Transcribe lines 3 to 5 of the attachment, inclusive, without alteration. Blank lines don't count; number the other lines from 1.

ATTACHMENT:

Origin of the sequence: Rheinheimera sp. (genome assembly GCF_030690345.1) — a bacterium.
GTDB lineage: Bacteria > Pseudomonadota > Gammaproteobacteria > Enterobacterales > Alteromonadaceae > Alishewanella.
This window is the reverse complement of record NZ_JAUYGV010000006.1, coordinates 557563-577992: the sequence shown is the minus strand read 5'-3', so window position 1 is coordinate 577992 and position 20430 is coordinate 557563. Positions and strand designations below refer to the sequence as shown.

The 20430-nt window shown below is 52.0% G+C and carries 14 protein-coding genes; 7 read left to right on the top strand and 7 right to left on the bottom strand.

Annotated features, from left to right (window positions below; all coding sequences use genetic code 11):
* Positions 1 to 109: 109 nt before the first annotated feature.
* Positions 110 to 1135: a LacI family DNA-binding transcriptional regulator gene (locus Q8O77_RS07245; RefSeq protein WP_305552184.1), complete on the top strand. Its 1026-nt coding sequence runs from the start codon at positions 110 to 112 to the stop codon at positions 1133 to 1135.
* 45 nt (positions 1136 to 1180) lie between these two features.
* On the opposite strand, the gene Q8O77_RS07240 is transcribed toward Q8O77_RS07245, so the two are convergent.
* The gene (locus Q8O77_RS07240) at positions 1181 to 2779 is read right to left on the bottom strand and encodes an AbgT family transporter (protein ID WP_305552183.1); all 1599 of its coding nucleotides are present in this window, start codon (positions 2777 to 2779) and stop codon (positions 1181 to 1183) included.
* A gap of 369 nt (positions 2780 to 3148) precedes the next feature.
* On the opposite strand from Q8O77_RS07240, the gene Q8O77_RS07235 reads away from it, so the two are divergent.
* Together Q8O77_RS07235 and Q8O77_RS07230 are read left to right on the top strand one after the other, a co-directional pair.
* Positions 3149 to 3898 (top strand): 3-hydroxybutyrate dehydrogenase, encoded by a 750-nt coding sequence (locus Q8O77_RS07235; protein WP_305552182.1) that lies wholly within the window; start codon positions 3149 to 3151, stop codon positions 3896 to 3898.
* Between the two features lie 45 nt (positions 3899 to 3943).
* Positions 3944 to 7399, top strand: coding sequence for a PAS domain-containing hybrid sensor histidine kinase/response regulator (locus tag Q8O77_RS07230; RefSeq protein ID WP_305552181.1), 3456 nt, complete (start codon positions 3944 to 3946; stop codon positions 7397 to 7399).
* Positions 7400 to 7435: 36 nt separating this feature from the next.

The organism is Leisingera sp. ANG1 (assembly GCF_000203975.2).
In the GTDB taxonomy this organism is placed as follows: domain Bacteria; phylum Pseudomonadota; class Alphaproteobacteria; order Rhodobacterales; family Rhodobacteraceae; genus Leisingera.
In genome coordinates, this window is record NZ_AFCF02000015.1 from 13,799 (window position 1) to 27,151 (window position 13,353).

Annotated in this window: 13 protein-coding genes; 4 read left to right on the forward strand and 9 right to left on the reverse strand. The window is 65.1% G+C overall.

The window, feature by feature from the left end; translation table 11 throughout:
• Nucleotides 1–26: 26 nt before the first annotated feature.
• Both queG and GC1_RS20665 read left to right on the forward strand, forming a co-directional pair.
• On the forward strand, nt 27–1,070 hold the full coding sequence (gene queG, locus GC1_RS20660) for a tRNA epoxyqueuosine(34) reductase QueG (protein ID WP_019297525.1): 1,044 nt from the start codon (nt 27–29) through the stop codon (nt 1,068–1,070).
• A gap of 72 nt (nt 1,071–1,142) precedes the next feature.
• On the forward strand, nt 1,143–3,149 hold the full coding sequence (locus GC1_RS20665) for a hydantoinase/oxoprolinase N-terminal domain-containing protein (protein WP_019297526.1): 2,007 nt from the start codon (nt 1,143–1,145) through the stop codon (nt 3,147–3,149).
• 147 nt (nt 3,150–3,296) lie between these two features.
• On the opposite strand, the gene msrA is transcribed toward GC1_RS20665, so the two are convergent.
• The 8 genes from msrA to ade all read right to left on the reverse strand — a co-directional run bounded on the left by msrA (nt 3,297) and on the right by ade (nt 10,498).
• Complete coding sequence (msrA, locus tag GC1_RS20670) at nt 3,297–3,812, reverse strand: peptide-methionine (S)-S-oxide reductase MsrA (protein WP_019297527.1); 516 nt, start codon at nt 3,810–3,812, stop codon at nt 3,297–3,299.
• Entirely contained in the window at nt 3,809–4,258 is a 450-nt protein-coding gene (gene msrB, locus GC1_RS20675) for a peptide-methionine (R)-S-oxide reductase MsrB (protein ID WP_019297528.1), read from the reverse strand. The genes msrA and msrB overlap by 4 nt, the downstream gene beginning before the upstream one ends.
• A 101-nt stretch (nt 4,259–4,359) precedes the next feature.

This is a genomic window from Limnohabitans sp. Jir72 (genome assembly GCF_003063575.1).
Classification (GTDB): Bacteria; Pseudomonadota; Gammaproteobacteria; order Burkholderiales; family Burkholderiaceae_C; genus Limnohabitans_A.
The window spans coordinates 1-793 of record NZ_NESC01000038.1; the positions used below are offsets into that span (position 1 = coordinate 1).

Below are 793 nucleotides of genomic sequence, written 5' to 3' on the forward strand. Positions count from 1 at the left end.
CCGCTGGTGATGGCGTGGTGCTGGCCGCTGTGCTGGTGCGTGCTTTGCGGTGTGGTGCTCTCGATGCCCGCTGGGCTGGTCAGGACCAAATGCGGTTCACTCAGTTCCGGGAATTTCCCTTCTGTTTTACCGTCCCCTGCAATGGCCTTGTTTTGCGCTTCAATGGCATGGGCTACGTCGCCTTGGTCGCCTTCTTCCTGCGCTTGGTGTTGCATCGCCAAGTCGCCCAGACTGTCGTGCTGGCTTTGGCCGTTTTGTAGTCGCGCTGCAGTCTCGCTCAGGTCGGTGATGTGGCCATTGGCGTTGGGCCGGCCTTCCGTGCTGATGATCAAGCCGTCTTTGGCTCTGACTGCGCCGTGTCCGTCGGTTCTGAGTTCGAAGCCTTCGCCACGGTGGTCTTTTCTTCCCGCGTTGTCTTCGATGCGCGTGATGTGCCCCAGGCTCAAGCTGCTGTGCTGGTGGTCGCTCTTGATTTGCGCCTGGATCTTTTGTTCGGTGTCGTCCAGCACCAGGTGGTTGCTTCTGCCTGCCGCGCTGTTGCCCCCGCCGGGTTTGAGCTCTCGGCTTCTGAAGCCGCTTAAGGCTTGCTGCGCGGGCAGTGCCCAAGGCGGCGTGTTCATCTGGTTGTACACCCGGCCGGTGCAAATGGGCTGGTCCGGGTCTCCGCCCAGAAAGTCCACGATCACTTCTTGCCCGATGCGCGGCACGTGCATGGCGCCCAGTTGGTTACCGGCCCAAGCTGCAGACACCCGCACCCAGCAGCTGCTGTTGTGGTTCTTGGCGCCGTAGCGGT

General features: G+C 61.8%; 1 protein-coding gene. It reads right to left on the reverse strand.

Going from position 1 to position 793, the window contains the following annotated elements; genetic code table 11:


This window is the reverse complement of record NZ_JAUYGV010000006.1, coordinates 557563-577992: the sequence shown is the minus strand read 5'-3', so window position 1 is coordinate 577992 and position 20430 is coordinate 557563. Positions and strand designations below refer to the sequence as shown.

The 20430-nt window shown below is 52.0% G+C and carries 14 protein-coding genes; 7 read left to right on the top strand and 7 right to left on the bottom strand.

Annotated features, from left to right (window positions below; all coding sequences use genetic code 11):